DURABLE POWER OF ATTORNEY: A power of attorney is a legal document that lets you name a trusted person who will have the power to act for you, and make decisions for you, when you are not mentally or physically able to act for yourself. They call them durable because the document remains in effect even though you are incapacitated and unable to act on your own. Ordinary powers of attorney are not durable because they automatically end if the person who makes them loses the mental capacity to act.
There are usually two types of durable powers of attorney that allow someone to make decisions for you regarding either medical health care issues, or financial issues. It’s recommended that you have both of these documents in place. You can name the same person for both powers of attorney if you wish, but separate documents will keep privileged medical information away from people who only need to know financial details, and vice versa.
FINANCIAL POWER OF ATTORNEY: Simple financial powers of attorney are often used for single transactions, like real estate transactions. A durable power of attorney for finances is a more complex legal document that lets you decide who can make all your financial decisions for you, when you are unable to do so. They can pay your bills, hire people to provide services for you, etc.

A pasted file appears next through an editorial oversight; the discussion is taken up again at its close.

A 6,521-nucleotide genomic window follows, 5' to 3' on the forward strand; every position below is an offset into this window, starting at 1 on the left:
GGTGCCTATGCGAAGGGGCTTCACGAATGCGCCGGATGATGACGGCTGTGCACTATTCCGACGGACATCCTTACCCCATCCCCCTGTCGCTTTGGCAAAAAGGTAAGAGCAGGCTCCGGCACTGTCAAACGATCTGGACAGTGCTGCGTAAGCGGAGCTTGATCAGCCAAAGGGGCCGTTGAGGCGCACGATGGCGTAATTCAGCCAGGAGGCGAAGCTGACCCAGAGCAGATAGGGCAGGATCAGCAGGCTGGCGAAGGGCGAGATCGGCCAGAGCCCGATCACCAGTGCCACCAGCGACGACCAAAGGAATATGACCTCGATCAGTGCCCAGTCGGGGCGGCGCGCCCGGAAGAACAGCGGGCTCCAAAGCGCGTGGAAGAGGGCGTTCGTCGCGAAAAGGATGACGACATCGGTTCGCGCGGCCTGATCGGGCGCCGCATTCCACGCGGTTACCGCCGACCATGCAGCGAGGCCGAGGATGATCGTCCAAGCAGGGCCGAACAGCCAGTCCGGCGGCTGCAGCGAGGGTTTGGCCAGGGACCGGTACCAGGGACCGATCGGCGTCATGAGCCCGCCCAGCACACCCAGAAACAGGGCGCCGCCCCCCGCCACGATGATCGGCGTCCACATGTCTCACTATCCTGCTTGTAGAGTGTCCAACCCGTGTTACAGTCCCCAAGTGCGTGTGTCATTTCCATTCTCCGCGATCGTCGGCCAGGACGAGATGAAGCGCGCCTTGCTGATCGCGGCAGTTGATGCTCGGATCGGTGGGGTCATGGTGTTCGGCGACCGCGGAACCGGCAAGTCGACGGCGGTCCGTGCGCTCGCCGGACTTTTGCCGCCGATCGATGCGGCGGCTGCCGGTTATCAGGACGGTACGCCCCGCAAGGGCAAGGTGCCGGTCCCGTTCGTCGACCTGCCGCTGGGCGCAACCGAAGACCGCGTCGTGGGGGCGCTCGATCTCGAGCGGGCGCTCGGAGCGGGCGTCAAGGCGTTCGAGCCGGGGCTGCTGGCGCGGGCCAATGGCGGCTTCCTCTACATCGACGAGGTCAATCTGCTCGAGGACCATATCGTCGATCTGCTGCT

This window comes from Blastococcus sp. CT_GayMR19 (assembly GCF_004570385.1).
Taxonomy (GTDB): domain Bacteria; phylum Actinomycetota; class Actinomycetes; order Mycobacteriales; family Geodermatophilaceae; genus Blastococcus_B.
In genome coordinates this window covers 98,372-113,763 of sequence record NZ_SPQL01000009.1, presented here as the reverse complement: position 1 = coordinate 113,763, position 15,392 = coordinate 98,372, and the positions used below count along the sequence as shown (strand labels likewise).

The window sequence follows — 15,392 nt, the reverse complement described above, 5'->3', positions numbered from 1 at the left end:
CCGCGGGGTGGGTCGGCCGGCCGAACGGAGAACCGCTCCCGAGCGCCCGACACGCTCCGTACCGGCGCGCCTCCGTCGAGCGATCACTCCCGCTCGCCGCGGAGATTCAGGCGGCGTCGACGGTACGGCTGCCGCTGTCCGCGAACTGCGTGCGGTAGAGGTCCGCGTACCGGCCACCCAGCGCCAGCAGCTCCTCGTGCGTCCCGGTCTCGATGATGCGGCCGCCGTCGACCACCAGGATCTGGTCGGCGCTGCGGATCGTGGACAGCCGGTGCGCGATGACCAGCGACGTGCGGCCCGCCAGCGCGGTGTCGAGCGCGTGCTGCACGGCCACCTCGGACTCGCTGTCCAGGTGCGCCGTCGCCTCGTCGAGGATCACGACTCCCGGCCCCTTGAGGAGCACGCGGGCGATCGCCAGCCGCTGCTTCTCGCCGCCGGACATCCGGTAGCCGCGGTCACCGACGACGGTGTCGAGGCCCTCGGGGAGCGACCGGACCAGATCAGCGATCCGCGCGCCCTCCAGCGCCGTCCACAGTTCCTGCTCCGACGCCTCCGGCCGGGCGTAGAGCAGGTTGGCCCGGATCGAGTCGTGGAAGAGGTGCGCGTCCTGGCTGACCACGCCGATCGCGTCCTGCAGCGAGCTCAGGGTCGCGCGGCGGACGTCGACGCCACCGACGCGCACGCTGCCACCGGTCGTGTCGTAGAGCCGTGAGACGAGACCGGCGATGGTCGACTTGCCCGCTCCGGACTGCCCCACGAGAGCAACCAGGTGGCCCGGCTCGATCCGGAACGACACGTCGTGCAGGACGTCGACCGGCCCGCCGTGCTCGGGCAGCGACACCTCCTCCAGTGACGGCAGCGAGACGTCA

HEALTH CARE DIRECTIVE: The health care directive is a legal document that lets you decide who can oversee your medical care and make health care decisions for you, when you are unable to do so. That trusted person is called your health care agent. You can specify exactly what kinds of health care and medical treatments you want performed on you and whether or not you want life sustaining treatment.
Your health care agent can talk to the doctors and other health care providers and they must treat your agent the same way they would treat you. Your agent has the legal power to insure you receive precisely the medical care you specify, and is legally bound to follow the wishes you specify in your health care directive.
DEED: A deed is a legal document that lets you transfer ownership of real property, like a house. A deed must contain several items to be valid:
• It must list the names of the current owner(s) and the new owner(s)
• It must be signed by the current owner(s)
• It must contain the exact legal description of the real property that is being transferred
There are several types of deeds and you can read more about them on our Deeds page.